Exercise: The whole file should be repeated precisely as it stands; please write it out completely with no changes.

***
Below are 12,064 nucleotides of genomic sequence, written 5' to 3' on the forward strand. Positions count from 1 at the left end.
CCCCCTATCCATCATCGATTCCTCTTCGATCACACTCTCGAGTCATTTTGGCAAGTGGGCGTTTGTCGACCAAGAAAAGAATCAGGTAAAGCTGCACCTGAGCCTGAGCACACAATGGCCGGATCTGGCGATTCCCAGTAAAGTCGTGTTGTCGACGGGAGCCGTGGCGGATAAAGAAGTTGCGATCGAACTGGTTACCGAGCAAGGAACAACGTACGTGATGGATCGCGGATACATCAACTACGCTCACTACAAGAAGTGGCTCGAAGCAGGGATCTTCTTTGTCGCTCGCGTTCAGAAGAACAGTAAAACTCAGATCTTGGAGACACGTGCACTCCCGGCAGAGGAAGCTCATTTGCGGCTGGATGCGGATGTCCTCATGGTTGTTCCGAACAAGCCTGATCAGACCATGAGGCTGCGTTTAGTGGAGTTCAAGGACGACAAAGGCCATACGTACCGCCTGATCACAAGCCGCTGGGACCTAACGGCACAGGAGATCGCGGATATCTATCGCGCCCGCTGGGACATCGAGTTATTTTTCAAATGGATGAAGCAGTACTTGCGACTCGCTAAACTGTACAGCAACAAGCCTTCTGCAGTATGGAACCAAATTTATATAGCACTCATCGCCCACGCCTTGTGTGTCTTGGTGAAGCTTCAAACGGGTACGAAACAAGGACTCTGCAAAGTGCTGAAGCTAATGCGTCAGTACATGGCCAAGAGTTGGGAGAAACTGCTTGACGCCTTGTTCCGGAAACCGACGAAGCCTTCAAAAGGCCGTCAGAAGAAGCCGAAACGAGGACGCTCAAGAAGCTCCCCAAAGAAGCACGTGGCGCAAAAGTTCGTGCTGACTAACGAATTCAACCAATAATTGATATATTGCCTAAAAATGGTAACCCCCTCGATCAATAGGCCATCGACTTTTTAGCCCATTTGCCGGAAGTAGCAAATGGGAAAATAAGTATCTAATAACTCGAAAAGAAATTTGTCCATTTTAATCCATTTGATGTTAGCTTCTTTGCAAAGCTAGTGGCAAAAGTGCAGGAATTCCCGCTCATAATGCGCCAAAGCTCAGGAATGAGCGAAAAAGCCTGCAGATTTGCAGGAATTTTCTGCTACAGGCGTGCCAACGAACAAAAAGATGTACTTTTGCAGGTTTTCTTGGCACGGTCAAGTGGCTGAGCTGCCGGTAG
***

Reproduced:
Below are 12,064 nucleotides of genomic sequence, written 5' to 3' on the forward strand. Positions count from 1 at the left end.
CCCCCTATCCATCATCGATTCCTCTTCGATCACACTCTCGAGTCATTTTGGCAAGTGGGCGTTTGTCGACCAAGAAAAGAATCAGGTAAAGCTGCACCTGAGCCTGAGCACACAATGGCCGGATCTGGCGATTCCCAGTAAAGTCGTGTTGTCGACGGGAGCCGTGGCGGATAAAGAAGTTGCGATCGAACTGGTTACCGAGCAAGGAACAACGTACGTGATGGATCGCGGATACATCAACTACGCTCACTACAAGAAGTGGCTCGAAGCAGGGATCTTCTTTGTCGCTCGCGTTCAGAAGAACAGTAAAACTCAGATCTTGGAGACACGTGCACTCCCGGCAGAGGAAGCTCATTTGCGGCTGGATGCGGATGTCCTCATGGTTGTTCCGAACAAGCCTGATCAGACCATGAGGCTGCGTTTAGTGGAGTTCAAGGACGACAAAGGCCATACGTACCGCCTGATCACAAGCCGCTGGGACCTAACGGCACAGGAGATCGCGGATATCTATCGCGCCCGCTGGGACATCGAGTTATTTTTCAAATGGATGAAGCAGTACTTGCGACTCGCTAAACTGTACAGCAACAAGCCTTCTGCAGTATGGAACCAAATTTATATAGCACTCATCGCCCACGCCTTGTGTGTCTTGGTGAAGCTTCAAACGGGTACGAAACAAGGACTCTGCAAAGTGCTGAAGCTAATGCGTCAGTACATGGCCAAGAGTTGGGAGAAACTGCTTGACGCCTTGTTCCGGAAACCGACGAAGCCTTCAAAAGGCCGTCAGAAGAAGCCGAAACGAGGACGCTCAAGAAGCTCCCCAAAGAAGCACGTGGCGCAAAAGTTCGTGCTGACTAACGAATTCAACCAATAATTGATATATTGCCTAAAAATGGTAACCCCCTCGATCAATAGGCCATCGACTTTTTAGCCCATTTGCCGGAAGTAGCAAATGGGAAAATAAGTATCTAATAACTCGAAAAGAAATTTGTCCATTTTAATCCATTTGATGTTAGCTTCTTTGCAAAGCTAGTGGCAAAAGTGCAGGAATTCCCGCTCATAATGCGCCAAAGCTCAGGAATGAGCGAAAAAGCCTGCAGATTTGCAGGAATTTTCTGCTACAGGCGTGCCAACGAACAAAAAGATGTACTTTTGCAGGTTTTCTTGGCACGGTCAAGTGGCTGAGCTGCCGGTAG